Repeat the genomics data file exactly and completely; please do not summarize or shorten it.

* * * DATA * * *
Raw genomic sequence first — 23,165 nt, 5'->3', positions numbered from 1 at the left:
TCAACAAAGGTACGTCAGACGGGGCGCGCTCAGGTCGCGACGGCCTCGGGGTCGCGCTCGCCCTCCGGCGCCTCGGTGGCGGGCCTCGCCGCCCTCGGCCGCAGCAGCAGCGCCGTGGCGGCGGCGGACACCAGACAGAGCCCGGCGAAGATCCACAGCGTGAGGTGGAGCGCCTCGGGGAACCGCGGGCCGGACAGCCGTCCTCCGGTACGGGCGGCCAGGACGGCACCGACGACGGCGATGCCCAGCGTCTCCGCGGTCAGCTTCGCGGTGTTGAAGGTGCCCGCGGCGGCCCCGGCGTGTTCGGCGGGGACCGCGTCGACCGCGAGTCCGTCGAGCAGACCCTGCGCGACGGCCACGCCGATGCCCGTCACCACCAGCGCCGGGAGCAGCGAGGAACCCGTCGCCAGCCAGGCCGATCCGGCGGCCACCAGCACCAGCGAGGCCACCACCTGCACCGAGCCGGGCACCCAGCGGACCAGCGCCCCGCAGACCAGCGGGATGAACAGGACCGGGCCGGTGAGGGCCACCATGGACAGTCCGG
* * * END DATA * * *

Raw genomic sequence first — 23,165 nt, 5'->3', positions numbered from 1 at the left:
TCAACAAAGGTACGTCAGACGGGGCGCGCTCAGGTCGCGACGGCCTCGGGGTCGCGCTCGCCCTCCGGCGCCTCGGTGGCGGGCCTCGCCGCCCTCGGCCGCAGCAGCAGCGCCGTGGCGGCGGCGGACACCAGACAGAGCCCGGCGAAGATCCACAGCGTGAGGTGGAGCGCCTCGGGGAACCGCGGGCCGGACAGCCGTCCTCCGGTACGGGCGGCCAGGACGGCACCGACGACGGCGATGCCCAGCGTCTCCGCGGTCAGCTTCGCGGTGTTGAAGGTGCCCGCGGCGGCCCCGGCGTGTTCGGCGGGGACCGCGTCGACCGCGAGTCCGTCGAGCAGACCCTGCGCGACGGCCACGCCGATGCCCGTCACCACCAGCGCCGGGAGCAGCGAGGAACCCGTCGCCAGCCAGGCCGATCCGGCGGCCACCAGCACCAGCGAGGCCACCACCTGCACCGAGCCGGGCACCCAGCGGACCAGCGCCCCGCAGACCAGCGGGATGAACAGGACCGGGCCGGTGAGGGCCACCATGGACAGTCCGG